Working Effectively With The Media – Things You Need To Know

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Public relations (PR) is much more than solely engaging with journalists, but for many organizations working effectively with the media remains the cornerstone of their PR programs and strategies.

Media relations is a legitimate option for SMBs and startups that, when understood, can help young businesses grow.

The dynamics of effective media relations are more-important than ever before, and they continue to change before our eyes. As media organizations shrink, as fake news seemingly takes centre-stage more often, and as journalists have more space to fill with fewer resources on news cycles that operate in minutes, understanding every aspect of media engagement can give organizations of any size an edge over competitors and peers.

Engaging effectively with media – with the journalists, the organizations that commission content from them, and the organizations that employ them – pays quick dividends to the reputation and awareness of organizations, educates audiences about products and services, and can be very cost-effective when compared with alternative marketing communications options – if you know what you’re doing, if you understand the media you deal with, and if you know how your engagement is performing.

Five steps for working effectively with the media

SMBs and startups can deploy PR and media relations strategies as effective as their much-larger competitors. Here are five steps to take to kick-start your media relations program:

1. Be clear about your objectives

Do you want to sell more products and services, do you want to attract great talent, do you want in-bound investment, or do you want to influence carefully-targeted individuals or organizations (such as the government)? These are not mutually-exclusive choices: you can choose any number of these options, but each deserves and demands its own strategies, and all operate on different timetables.

2. Understand the media landscape

Are you talking mostly with freelance journalists, major news outlets, or specialist blog outlets? What are their readerships? Who has the most-influence, and how trusted are the journalists and their outlets? And who reads or consumes their content – your ultimate audience?

3. Understand the differences between owned media, earned media and paid media.

Owned media is under your control because you own it. Owned media includes your website, your social media channels (your organic content in particular). With careful planning you can create owned media content to which journalists and other media influencers can turn, either for raw material or to quote, and you should link to your own media content in your media announcements.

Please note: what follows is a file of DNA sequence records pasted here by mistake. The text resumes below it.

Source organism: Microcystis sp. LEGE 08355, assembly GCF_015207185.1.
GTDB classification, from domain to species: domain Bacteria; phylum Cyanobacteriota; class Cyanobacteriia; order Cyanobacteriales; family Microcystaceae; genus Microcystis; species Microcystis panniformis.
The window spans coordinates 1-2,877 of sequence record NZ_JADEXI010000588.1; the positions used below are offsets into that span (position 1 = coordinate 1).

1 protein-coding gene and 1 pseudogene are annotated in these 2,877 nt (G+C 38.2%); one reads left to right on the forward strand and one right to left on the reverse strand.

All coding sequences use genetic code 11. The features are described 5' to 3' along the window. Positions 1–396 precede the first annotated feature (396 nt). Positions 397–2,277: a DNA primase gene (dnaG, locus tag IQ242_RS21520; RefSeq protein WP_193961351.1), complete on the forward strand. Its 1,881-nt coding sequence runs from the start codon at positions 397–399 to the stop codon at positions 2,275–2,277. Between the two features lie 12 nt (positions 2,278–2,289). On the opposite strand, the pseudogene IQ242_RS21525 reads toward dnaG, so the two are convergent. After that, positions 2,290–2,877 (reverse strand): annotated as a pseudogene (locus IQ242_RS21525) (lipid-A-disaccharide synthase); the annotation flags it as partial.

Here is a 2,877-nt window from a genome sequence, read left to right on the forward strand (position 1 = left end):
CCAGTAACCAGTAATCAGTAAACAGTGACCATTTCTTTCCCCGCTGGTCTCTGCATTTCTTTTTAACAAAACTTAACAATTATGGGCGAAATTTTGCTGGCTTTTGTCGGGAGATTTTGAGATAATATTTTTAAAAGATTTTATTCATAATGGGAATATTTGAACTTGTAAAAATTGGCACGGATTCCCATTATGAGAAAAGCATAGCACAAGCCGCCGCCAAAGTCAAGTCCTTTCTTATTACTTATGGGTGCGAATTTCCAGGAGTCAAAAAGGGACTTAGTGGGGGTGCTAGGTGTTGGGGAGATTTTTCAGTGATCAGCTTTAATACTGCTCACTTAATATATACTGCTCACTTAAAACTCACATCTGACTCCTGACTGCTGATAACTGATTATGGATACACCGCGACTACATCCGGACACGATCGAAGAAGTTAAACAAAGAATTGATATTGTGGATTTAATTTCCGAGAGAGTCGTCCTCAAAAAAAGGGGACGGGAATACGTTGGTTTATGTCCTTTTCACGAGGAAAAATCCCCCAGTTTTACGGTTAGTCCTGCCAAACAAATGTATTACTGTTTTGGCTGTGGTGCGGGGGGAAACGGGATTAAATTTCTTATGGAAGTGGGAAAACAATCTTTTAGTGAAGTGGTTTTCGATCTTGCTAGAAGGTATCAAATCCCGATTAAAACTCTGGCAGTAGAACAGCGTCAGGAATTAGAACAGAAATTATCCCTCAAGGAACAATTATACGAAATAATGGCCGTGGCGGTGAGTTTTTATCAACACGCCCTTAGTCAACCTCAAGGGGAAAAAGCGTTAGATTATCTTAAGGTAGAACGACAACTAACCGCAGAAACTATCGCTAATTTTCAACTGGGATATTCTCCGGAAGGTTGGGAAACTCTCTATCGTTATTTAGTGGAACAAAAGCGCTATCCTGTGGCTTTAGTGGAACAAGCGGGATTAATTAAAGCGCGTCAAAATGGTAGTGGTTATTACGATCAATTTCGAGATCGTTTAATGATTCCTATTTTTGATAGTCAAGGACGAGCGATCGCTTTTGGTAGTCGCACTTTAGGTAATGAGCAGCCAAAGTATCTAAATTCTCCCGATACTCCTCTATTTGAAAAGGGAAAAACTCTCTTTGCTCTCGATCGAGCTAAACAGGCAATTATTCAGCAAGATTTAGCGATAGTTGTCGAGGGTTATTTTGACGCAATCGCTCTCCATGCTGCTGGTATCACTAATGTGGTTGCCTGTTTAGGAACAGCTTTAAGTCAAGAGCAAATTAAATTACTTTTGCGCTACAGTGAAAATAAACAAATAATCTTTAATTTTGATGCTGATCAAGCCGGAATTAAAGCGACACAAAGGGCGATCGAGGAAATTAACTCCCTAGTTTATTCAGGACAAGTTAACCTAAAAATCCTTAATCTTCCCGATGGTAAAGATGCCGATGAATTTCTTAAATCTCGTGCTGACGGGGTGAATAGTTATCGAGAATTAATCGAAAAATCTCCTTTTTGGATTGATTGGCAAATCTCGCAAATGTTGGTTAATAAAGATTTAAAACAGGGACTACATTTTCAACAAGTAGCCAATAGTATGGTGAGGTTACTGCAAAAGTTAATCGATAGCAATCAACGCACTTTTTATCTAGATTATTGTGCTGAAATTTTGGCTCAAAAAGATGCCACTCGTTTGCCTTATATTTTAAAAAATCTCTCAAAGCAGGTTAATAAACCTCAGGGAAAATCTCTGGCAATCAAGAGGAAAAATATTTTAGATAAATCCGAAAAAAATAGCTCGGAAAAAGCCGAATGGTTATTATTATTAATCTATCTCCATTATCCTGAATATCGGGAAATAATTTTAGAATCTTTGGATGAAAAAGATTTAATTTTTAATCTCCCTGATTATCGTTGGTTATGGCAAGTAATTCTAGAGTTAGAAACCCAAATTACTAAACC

Earned media is content written about your organization by others – journalists and other influencers especially. It’s less under your control, but creates strong validation for your brand position and point of difference. Note: Earned Media is not about paying tame writers to say or write nice things about you or your organization. Earned media is about other people of influence being sufficiently interested in what you have to offer, and in what you have to say. This is why working effectively with the media is so important.

Paid media is content that you pay to serve to readers or viewers (essentially digital and social advertising). Paid media is completely under your control – but this content has to work in very different ways to other media if it is to deliver results. and of course, it costs.

4. Integrate

Today’s digital and social business world means that all forms of media mesh and interact with each other. Once your objectives (see point 1) are clear, work out how you can resource and deploy your media relations program across all media types. If budgets are small, focus on earned and owned. Understand how one media type (e.g. owned) can support another (e.g. earned) and how (for example) earned media can result in great paid media content

5. Measure

The days of “measuring coverage” are over. What counts is engagement, impressions, opportunities to see content, and the time consumers are prepared to take to consume content (and to share it with their networks). The networks of journalist and influencers are important – not just on how large they are, but in the nature of who these followers and connections might be.

The Digivizer platform is designed to provide a single view of the performance of paid, owned and earned media across the main social and digital channels, and even without a paid program, it will still provide you with early insights into earned media performance especially.

Working effectively with the media can be complex and time-consuming. It makes sense to be be able to understand and analyse who really is important to your organization, and to know where they in turn go for their information.

Digivizer Platform

We’re working to ensure the best of our technology is made available for the lowest per month price so it can be available to all businesses. For US$89 per month, you’ll have all your owned, earned and paid social and search media data and insights at your fingertips.

You deserve to get the best out of your digital spend and we have the tools that remove the stress and pain from the process!

We remain committed to serving all businesses. Allow us to serve you!

Find out more about Plans and Pricing for Digivizer.

Author: Alan Smith / Head of Strategic Business Communications at Digivizer

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